The Securities and Exchange Commission en banc denied the appeal of businessman Joseph Calata to lift the cease and desist order against his four firms engaged in selling unregistered cryptocurrency in the forms of Krops Tokens or KropCoins.
The SEC also made permanent the cease and desist order against Black Cell Technology Inc., Black Sand Capital Inc. and Black Cell Technolgy Limited and Krops.
“Krop Tokens/and or KropCoins are being offered and/or sold within the Philippines through the joint effort of respondents,” the corporate regulator said.
The SEC said in an order dated March 2 that it rejected the arguments raised by Calata-owned firms that the corporate regulator had no jurisdiction over them because Krops was a software application owned and maintained by Black Cell HK, a company incorporated in Hong Kong.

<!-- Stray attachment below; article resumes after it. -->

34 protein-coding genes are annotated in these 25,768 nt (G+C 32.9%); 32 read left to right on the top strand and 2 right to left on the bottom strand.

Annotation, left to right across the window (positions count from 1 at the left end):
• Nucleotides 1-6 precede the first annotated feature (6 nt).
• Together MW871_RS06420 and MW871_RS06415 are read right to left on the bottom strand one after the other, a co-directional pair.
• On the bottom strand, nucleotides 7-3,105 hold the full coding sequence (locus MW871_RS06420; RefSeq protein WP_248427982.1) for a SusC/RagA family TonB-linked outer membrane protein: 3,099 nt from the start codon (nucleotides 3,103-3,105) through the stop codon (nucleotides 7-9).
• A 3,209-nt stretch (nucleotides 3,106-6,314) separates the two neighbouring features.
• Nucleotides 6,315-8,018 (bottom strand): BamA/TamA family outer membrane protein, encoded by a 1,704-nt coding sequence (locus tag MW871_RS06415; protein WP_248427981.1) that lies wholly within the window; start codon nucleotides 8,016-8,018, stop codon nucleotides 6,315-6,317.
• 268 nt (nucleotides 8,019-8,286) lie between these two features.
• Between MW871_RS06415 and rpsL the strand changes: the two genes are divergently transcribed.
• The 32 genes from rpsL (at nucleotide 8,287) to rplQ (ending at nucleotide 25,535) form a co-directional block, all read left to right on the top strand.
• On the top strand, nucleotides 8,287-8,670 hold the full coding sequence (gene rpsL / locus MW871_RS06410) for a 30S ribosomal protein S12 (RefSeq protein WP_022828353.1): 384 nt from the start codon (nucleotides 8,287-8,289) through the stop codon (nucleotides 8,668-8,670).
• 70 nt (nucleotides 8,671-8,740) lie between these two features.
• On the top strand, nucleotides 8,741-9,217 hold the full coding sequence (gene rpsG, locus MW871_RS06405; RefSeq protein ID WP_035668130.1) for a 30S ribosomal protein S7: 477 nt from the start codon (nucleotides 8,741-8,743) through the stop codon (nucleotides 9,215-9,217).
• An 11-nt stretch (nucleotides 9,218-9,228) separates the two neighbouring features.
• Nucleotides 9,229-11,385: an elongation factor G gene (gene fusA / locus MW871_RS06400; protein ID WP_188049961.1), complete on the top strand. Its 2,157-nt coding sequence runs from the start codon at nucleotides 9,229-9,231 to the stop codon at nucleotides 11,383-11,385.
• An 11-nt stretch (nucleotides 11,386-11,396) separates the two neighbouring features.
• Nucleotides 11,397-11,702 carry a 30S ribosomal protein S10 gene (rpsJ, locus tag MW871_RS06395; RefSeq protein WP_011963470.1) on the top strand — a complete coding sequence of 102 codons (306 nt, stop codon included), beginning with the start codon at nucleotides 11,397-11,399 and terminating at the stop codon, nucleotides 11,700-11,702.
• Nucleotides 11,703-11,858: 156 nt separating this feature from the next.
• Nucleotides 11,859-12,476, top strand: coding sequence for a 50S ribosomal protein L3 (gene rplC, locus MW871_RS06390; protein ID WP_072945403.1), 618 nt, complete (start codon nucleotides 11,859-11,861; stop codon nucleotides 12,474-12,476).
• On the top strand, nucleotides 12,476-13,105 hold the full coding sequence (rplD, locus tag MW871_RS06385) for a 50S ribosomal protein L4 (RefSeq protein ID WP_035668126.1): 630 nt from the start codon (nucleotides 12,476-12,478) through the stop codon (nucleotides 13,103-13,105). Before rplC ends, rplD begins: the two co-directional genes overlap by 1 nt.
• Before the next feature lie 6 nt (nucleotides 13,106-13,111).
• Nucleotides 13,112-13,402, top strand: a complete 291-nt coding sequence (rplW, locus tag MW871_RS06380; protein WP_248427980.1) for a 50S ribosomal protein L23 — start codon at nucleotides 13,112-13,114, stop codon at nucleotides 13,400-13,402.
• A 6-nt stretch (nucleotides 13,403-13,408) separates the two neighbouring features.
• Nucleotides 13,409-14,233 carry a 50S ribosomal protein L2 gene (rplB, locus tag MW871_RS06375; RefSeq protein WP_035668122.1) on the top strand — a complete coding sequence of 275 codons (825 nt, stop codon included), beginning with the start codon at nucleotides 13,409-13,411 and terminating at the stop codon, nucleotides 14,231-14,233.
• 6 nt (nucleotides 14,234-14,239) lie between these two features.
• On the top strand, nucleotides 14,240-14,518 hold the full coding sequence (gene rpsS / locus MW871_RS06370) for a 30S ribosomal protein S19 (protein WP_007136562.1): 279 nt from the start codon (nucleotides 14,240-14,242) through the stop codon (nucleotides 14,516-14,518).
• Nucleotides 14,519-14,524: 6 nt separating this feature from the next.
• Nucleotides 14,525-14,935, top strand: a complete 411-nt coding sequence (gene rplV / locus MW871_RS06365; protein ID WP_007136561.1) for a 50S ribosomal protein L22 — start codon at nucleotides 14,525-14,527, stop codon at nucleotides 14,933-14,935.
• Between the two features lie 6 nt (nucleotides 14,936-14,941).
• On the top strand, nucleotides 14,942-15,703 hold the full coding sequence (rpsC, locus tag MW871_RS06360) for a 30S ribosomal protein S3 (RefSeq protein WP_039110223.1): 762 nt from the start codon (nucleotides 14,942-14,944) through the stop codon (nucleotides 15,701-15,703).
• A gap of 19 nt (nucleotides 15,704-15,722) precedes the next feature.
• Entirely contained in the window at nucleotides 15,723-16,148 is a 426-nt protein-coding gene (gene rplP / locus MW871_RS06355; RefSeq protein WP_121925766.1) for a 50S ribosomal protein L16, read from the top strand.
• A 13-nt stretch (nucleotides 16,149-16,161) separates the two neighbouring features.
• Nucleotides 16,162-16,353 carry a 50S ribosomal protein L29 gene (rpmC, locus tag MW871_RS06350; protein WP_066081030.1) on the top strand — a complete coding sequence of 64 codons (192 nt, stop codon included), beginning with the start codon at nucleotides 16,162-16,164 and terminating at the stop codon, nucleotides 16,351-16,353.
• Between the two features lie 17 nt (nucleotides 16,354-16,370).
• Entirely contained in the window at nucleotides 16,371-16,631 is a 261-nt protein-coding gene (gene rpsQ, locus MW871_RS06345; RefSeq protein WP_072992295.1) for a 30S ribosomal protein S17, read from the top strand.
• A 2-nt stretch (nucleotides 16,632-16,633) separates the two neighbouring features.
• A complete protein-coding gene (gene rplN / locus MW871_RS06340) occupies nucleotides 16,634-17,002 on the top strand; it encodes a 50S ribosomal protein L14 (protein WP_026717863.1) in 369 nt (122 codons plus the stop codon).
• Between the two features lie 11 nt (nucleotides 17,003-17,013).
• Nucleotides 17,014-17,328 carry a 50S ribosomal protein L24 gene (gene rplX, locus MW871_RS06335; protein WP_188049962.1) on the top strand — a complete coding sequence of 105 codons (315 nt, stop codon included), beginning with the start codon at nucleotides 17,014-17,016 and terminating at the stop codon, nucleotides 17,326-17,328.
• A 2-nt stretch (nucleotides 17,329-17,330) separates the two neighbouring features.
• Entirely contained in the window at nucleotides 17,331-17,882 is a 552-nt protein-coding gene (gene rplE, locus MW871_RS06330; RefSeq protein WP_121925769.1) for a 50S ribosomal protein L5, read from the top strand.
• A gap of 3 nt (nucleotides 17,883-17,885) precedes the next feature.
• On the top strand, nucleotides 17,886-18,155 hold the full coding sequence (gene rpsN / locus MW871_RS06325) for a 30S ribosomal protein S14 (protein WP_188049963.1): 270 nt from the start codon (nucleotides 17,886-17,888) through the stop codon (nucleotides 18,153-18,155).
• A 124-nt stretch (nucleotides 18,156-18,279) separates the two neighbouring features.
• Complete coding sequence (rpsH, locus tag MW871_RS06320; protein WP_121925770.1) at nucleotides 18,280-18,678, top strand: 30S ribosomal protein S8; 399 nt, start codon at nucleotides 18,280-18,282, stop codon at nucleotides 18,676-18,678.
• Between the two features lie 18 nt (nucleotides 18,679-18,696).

“The CDO does not restrain Black Cell HK from owning and maintaining Krops as an application. What the CDO restrains is the act of publicly offering and selling of securities in the Philippines through initial coin offering of Kropcoins,” the SEC said.
“Respondents are attempting to evade an obligation to register with the commission by claiming that that initial coin offering is the sold act of Black Cell HR. Piercing the corporate veil is thus proper and the respondents may be held liable,” it said.
Calata group said Kropcoins were not securities but a primary medium of exchange where a holder of Kropcoins could use the token to purchase commodities within Krop ecosystem.
The SEC, however, said Krop Tokens and KropCoins satisfied the description of “securities” under Section 3.1 of the Securities Regulation Code.
“The terms commercial enterprise or profit making venture as well as common enterprises are descriptive of Krops, an unincorporated ‘start-up’ company as shown by respondents’ own admission,” it said.
Black Cell claims to be the “world’s first agricultural marketplace crypto equity ICO.”